This cake has the taste and texture of pound cake, but with a hint of brown sugar.  And, who wouldn’t love a ribbon of cinnamon sugar running through the middle?  But, the best part is the coating of cinnamon sugar on the outside.  Not only does this give the cake its snickerdoodle flavor, but it also gives the outside a crispy, cinnamon sugar crust.  Unfortunately, I have had quite a few baking failures past 2 weeks.  So, I was nervous that the problem here would be in the release.  A broken cake can be so frustrating.  But usually for me, it is the bottom that sticks.  So, I just flip it upside down and hide it with whipped cream and strawberries.  It still tastes delicious.  But, to my surprise, this cake released super easily.  It must have been the sugar crust.  Hmmm…maybe I’ll sprinkle a bit of sugar on the pan of my next pound cake?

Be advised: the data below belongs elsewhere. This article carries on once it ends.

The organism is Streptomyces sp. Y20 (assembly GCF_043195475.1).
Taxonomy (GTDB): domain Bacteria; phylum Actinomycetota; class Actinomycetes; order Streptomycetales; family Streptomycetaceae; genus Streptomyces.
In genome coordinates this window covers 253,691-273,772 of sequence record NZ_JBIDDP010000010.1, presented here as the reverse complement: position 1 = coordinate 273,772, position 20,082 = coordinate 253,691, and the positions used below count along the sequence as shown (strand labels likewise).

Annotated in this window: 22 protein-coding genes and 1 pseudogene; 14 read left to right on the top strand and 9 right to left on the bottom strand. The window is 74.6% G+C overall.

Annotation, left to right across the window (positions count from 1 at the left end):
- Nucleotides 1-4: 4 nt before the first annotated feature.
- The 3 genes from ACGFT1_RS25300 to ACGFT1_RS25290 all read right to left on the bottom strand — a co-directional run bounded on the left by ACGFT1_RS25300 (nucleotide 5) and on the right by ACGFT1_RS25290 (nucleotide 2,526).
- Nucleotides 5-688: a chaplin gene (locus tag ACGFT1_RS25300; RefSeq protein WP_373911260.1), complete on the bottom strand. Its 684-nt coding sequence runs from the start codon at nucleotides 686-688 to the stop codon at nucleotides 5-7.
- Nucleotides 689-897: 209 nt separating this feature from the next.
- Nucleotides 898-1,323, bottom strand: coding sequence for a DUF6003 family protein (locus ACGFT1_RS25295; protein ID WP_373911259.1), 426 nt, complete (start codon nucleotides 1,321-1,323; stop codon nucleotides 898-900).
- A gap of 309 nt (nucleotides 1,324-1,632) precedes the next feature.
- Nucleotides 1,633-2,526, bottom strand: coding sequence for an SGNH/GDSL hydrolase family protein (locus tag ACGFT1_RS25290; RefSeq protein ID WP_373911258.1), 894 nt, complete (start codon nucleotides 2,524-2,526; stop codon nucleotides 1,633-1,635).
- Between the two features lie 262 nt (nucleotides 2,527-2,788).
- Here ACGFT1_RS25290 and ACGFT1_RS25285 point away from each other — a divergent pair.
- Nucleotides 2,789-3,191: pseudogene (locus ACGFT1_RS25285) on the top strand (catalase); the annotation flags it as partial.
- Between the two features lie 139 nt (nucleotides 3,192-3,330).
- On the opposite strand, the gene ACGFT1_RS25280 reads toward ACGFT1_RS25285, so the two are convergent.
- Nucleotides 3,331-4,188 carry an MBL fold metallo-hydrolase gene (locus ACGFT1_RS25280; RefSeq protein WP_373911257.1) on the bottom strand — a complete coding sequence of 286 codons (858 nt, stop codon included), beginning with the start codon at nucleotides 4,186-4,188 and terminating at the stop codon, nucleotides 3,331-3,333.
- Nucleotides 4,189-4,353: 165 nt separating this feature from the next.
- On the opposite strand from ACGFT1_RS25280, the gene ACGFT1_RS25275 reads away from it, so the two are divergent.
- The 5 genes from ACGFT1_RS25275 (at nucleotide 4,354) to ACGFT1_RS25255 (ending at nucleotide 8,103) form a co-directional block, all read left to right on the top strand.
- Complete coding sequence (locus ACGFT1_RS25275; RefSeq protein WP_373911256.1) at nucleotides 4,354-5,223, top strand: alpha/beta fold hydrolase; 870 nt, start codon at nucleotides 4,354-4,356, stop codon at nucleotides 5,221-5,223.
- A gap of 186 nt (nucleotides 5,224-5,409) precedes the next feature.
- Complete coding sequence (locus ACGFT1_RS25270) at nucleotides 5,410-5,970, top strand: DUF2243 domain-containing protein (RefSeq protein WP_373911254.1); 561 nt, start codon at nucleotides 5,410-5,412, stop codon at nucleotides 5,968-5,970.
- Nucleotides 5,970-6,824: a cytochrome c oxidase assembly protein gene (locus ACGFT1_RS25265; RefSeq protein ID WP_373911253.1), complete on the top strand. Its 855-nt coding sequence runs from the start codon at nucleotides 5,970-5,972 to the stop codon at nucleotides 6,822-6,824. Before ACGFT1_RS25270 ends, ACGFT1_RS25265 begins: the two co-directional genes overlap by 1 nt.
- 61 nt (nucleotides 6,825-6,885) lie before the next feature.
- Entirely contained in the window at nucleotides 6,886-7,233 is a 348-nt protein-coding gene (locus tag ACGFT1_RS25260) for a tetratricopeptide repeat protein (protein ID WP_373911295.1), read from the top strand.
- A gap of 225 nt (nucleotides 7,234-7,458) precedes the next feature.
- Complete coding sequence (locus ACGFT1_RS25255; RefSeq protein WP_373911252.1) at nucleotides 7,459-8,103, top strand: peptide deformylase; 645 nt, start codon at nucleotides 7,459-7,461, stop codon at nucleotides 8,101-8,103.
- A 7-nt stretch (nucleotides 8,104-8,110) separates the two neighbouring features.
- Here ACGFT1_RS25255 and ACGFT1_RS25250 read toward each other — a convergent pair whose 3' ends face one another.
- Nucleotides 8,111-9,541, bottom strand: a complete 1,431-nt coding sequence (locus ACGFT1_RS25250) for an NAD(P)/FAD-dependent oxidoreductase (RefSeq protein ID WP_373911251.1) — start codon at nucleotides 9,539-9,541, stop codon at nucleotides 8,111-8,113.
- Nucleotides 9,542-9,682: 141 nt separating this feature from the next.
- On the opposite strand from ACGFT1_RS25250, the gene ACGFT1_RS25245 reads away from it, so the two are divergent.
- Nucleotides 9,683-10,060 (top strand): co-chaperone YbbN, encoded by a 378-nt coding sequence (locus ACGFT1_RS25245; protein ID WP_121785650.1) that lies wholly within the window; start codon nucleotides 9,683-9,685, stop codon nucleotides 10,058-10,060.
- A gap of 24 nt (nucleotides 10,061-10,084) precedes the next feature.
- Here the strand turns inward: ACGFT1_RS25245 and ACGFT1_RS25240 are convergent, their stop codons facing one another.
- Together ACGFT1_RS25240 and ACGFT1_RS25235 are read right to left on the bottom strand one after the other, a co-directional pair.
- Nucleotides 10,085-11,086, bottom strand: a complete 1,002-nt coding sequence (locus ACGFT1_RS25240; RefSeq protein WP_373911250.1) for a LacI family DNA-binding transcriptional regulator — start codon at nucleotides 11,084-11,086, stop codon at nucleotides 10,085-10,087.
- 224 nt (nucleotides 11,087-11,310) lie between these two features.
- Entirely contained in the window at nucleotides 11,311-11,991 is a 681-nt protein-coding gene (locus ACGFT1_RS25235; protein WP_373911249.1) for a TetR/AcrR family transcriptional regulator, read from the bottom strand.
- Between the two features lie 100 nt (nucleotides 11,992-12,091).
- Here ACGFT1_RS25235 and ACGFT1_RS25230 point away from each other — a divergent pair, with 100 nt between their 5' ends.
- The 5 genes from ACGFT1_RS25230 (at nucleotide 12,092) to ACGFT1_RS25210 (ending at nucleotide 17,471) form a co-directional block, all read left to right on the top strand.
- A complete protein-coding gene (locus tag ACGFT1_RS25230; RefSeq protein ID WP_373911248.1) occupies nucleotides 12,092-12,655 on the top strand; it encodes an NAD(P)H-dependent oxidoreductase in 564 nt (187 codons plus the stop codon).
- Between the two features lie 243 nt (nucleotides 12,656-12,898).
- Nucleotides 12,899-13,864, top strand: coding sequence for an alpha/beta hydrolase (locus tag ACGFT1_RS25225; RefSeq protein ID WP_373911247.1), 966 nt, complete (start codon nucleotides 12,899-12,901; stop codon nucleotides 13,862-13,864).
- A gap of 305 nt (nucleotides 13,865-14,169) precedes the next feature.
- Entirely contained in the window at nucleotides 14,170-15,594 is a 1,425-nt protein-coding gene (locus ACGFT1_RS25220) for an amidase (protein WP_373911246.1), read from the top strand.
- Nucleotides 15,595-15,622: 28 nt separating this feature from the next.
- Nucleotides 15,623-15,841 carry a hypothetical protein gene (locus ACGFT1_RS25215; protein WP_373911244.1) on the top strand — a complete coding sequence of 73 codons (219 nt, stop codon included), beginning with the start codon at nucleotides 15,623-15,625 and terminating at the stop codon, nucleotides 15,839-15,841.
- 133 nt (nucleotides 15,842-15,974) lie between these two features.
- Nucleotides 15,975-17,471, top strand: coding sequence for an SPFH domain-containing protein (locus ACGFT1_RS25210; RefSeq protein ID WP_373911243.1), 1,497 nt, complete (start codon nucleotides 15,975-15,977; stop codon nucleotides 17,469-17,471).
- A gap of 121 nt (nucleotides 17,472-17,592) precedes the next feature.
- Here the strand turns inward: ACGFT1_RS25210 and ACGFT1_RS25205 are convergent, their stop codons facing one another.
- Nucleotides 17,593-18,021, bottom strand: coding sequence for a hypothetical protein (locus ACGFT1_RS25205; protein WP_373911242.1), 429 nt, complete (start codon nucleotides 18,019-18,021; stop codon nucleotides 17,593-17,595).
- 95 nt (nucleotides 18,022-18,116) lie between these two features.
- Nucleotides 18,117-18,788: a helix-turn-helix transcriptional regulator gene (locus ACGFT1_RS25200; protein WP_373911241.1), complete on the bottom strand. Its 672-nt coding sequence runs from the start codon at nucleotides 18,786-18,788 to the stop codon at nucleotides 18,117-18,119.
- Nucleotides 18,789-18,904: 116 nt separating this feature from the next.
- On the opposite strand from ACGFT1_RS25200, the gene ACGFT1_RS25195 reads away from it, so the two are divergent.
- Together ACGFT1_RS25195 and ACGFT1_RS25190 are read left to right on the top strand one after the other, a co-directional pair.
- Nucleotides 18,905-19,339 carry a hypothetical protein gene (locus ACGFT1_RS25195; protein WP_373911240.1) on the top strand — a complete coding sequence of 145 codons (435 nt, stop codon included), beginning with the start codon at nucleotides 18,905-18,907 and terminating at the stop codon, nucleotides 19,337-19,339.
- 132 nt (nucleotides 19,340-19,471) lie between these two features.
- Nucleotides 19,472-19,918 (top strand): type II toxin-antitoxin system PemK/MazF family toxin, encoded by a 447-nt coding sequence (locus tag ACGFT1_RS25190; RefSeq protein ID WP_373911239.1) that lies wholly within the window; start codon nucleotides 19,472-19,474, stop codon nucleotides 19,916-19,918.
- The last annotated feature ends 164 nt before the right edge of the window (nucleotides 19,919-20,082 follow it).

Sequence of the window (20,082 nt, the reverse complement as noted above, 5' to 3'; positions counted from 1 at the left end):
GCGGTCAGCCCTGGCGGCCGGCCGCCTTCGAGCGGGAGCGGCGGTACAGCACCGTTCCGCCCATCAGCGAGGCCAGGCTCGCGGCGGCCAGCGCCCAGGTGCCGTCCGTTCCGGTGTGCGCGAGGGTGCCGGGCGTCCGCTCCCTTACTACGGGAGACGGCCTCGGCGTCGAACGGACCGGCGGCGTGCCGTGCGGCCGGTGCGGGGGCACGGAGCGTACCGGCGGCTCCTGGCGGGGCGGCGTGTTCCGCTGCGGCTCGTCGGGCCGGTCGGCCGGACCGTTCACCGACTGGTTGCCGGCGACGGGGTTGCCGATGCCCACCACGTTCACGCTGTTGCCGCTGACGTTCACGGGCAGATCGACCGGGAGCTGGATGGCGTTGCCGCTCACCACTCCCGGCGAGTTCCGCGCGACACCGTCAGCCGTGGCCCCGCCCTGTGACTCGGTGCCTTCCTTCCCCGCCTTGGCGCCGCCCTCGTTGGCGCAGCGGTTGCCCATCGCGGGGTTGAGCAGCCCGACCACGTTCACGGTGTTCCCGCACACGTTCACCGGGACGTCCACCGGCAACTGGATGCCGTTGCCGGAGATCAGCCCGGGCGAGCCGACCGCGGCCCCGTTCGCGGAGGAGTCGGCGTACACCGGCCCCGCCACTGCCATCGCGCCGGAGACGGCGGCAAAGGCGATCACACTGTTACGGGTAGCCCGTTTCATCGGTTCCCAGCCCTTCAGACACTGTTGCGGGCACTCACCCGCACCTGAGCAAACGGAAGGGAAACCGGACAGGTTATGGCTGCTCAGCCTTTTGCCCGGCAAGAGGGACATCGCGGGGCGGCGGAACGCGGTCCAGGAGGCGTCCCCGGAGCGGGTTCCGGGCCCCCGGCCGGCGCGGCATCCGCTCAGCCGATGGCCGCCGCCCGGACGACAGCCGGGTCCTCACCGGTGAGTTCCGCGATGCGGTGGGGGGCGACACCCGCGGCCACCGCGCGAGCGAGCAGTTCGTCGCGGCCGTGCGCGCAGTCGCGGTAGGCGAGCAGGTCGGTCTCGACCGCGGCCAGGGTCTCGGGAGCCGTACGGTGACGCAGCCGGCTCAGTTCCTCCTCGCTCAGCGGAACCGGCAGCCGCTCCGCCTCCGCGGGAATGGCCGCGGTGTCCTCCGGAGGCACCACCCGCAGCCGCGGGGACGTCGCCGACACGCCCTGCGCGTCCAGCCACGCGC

When I take pictures, I usually take them outside because I have such trouble with light if it isn’t natural.  So, I left a piece of cake on the table for my husband while I took my pictures outside, in the heat, like a crazy person.  (I wonder what my neighbors think?)  All of a sudden, our sliding door swings open and my husband yells, “Oh. My. God!  This has to be the best thing you ever made!”  So, I guess he liked it okay. 😀  Usually, I give out most of what I bake.  But, for this, Justin was not going to share. Nope, he said he’ll eat the whole thing himself by Saturday.  Well, he might have some competition though.  My son, Jack, just had two pieces and was asking if two was all he was allowed to have.   Yes, two is plenty and besides, I think dad is keeping tabs.